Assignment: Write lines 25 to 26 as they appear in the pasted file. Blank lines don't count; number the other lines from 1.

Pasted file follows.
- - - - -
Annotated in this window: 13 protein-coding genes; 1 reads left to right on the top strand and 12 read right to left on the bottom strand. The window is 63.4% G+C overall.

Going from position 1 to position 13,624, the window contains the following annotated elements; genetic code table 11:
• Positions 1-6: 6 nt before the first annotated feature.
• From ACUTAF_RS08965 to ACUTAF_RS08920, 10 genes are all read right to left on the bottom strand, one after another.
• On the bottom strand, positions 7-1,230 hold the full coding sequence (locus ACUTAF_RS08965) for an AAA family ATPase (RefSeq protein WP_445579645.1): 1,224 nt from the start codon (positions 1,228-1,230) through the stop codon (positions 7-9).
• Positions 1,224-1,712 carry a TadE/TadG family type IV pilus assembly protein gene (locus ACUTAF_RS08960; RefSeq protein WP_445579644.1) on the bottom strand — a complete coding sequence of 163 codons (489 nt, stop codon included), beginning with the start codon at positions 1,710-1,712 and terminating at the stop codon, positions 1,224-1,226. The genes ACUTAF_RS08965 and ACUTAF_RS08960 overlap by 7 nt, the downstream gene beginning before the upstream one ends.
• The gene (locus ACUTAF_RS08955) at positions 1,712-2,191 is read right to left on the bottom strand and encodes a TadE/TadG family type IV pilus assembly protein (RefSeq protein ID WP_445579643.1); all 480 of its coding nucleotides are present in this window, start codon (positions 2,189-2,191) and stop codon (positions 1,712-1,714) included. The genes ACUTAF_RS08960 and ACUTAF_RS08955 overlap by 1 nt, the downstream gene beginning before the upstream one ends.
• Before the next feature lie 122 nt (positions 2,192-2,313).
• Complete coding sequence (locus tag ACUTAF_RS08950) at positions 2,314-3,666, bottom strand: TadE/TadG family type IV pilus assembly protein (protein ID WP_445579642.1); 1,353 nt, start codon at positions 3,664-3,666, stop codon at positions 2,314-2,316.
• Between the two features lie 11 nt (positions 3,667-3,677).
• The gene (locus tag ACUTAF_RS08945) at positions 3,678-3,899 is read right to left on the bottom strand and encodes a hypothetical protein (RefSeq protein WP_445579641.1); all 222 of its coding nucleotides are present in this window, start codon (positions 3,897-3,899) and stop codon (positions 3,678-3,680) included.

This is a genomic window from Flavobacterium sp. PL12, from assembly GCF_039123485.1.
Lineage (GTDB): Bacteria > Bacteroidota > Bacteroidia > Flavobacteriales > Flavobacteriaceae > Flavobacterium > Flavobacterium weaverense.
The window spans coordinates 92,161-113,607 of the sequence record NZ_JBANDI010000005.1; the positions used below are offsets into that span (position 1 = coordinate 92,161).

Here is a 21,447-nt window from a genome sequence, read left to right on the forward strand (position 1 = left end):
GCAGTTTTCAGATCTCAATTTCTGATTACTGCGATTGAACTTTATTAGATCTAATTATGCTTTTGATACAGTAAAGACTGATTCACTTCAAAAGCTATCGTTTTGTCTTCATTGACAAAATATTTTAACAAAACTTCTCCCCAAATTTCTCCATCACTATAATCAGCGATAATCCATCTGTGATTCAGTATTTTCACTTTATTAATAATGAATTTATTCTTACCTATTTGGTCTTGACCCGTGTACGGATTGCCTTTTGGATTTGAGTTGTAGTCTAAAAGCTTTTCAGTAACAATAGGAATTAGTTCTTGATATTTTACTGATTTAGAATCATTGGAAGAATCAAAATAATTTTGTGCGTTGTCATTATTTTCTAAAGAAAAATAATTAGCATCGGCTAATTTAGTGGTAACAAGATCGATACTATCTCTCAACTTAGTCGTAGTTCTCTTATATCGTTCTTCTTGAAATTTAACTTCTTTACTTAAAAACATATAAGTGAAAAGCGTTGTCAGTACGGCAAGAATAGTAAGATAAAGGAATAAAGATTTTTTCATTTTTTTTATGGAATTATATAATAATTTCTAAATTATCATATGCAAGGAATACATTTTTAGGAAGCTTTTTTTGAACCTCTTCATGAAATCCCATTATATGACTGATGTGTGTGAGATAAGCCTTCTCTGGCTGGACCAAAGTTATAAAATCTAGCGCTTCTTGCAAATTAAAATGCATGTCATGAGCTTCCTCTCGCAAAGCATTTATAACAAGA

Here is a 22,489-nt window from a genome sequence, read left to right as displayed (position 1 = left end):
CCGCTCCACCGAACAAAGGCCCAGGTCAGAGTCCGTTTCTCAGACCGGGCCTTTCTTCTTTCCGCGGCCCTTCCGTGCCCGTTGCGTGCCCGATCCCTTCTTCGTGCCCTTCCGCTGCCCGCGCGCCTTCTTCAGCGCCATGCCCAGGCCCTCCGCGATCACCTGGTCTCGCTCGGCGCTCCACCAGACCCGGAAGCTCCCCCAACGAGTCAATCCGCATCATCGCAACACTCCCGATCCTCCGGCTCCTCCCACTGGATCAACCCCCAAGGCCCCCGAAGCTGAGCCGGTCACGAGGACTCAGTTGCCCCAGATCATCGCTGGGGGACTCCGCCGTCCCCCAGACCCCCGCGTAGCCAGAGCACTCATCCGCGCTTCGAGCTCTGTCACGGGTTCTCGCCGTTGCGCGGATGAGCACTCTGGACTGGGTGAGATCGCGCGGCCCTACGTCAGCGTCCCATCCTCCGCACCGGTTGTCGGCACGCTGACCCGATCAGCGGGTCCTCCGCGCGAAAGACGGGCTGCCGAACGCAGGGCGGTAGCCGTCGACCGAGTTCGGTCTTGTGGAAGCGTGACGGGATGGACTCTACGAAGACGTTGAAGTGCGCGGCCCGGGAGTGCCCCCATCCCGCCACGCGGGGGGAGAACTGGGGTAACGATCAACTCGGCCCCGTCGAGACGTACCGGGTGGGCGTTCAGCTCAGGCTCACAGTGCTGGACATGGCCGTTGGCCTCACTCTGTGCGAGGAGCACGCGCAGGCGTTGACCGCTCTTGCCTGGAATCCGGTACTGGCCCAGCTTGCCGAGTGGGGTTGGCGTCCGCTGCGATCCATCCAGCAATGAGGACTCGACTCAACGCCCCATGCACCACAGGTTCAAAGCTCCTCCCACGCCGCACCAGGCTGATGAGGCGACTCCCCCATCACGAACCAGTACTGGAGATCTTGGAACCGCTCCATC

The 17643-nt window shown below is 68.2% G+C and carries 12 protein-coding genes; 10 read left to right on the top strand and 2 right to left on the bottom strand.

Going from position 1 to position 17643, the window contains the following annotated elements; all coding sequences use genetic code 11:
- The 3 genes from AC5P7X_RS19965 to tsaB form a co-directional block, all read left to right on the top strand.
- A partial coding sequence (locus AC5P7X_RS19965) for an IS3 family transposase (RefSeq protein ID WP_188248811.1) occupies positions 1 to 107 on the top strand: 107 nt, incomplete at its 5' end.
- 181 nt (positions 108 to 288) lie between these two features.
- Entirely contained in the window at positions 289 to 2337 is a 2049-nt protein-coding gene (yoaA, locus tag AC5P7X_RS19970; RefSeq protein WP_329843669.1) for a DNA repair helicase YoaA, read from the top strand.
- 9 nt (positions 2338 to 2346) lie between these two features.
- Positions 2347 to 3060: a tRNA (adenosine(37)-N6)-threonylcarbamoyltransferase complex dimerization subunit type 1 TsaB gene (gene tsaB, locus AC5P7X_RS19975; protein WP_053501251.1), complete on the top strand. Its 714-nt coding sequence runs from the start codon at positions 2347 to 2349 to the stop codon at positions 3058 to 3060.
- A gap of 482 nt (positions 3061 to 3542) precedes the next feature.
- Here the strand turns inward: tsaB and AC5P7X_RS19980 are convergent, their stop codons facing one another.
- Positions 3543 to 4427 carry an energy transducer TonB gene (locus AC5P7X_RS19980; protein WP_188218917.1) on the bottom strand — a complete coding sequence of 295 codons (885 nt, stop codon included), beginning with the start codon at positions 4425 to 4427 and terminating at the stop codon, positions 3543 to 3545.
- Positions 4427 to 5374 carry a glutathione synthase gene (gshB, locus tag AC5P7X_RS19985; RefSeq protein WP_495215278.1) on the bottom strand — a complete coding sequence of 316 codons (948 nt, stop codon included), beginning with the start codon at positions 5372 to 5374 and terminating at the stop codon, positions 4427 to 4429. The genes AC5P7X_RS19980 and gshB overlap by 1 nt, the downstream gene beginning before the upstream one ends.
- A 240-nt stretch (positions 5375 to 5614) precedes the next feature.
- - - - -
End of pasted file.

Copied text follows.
- 9 nt (positions 2338 to 2346) lie between these two features.
- Positions 2347 to 3060: a tRNA (adenosine(37)-N6)-threonylcarbamoyltransferase complex dimerization subunit type 1 TsaB gene (gene tsaB, locus AC5P7X_RS19975; protein WP_053501251.1), complete on the top strand. Its 714-nt coding sequence runs from the start codon at positions 2347 to 2349 to the stop codon at positions 3058 to 3060.